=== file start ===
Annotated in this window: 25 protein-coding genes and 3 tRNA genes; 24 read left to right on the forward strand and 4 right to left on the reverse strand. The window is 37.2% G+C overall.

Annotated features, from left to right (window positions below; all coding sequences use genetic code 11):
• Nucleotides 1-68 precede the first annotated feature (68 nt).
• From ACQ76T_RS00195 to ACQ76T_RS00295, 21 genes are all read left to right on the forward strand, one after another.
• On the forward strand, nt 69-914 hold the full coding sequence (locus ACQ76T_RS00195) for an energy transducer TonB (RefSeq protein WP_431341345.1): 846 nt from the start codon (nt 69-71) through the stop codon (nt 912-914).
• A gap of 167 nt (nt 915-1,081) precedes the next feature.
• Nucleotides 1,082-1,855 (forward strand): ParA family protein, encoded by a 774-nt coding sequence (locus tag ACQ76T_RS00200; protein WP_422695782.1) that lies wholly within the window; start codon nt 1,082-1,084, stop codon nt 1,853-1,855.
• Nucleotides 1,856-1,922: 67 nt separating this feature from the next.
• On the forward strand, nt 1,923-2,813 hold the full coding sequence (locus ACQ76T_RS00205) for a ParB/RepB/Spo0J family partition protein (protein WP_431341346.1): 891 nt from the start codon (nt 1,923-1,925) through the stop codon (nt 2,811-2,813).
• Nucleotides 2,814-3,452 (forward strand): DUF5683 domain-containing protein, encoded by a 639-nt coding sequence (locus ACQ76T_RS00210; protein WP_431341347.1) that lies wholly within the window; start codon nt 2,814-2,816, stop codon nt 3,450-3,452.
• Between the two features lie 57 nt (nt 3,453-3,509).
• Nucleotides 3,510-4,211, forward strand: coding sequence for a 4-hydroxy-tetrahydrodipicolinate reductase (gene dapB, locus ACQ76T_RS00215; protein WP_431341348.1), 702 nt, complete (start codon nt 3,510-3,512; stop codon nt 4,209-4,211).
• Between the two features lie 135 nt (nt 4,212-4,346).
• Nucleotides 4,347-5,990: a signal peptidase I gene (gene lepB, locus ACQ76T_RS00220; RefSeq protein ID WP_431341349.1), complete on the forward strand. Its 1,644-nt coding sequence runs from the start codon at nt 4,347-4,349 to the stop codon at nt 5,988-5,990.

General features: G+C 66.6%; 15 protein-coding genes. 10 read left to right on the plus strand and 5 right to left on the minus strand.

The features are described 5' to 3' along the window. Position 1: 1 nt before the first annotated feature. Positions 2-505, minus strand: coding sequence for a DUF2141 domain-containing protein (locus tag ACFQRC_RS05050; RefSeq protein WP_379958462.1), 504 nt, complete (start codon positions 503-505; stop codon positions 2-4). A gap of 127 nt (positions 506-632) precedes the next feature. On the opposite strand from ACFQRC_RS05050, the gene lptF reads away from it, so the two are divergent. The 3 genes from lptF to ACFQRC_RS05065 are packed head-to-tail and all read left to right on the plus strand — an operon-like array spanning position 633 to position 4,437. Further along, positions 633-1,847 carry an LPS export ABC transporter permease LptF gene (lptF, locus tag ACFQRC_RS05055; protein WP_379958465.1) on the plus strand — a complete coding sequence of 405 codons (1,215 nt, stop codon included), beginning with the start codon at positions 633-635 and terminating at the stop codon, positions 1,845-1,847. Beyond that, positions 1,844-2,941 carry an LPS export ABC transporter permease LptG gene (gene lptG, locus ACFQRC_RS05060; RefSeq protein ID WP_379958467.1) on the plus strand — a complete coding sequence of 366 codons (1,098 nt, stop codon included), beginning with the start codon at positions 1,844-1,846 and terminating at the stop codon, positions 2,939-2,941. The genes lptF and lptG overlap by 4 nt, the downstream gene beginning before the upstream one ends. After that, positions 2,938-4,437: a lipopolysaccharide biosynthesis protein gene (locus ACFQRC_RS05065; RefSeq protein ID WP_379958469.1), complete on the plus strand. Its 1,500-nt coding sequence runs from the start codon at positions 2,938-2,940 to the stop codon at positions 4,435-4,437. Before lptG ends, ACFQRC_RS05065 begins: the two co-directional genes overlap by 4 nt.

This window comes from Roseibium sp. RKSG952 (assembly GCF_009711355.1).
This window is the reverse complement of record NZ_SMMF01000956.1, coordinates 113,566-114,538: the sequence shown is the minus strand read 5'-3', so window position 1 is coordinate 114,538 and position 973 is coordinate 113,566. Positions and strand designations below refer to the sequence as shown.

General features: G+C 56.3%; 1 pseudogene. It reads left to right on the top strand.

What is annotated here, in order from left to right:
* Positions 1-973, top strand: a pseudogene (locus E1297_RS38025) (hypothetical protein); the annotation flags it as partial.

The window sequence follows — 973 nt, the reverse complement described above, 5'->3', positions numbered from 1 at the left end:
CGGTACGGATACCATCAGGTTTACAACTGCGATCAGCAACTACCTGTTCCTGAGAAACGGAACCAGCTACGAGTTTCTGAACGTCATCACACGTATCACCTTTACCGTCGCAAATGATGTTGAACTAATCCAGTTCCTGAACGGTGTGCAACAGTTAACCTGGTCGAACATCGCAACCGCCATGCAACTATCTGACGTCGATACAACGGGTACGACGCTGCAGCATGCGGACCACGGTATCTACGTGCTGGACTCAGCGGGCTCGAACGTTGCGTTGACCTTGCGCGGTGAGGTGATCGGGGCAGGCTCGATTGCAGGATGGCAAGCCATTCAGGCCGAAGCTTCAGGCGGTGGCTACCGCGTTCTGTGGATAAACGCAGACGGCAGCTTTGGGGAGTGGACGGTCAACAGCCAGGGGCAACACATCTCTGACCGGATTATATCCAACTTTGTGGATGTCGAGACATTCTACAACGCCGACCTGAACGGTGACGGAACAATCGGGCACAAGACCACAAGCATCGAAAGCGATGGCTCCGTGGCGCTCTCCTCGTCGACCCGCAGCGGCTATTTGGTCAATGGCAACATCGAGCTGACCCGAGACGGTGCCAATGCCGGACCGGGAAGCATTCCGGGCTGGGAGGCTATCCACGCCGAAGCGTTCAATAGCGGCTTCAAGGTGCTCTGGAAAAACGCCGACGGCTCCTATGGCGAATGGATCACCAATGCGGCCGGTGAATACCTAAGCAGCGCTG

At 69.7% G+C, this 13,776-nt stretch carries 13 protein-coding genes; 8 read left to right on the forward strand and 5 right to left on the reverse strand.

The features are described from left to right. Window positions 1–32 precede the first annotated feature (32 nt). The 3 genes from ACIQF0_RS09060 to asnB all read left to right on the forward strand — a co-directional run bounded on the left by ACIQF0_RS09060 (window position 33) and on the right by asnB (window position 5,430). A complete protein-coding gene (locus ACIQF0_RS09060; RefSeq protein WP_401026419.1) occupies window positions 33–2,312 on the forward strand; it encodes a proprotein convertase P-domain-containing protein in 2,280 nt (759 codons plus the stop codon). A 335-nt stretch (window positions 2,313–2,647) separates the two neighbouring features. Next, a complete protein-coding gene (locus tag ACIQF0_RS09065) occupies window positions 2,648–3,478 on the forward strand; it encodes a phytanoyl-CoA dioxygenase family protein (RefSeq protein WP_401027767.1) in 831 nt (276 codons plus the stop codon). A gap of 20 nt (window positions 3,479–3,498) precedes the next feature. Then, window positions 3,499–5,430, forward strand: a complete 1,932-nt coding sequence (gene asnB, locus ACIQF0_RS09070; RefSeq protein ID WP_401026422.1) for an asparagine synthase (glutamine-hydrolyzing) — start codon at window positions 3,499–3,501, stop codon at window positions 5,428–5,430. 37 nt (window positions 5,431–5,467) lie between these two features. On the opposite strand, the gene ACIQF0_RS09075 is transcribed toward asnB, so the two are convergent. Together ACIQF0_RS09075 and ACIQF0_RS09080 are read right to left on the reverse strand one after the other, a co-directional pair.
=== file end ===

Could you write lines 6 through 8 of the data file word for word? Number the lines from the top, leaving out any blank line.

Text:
• A gap of 167 nt (nt 915-1,081) precedes the next feature.
• Nucleotides 1,082-1,855 (forward strand): ParA family protein, encoded by a 774-nt coding sequence (locus tag ACQ76T_RS00200; protein WP_422695782.1) that lies wholly within the window; start codon nt 1,082-1,084, stop codon nt 1,853-1,855.
• Nucleotides 1,856-1,922: 67 nt separating this feature from the next.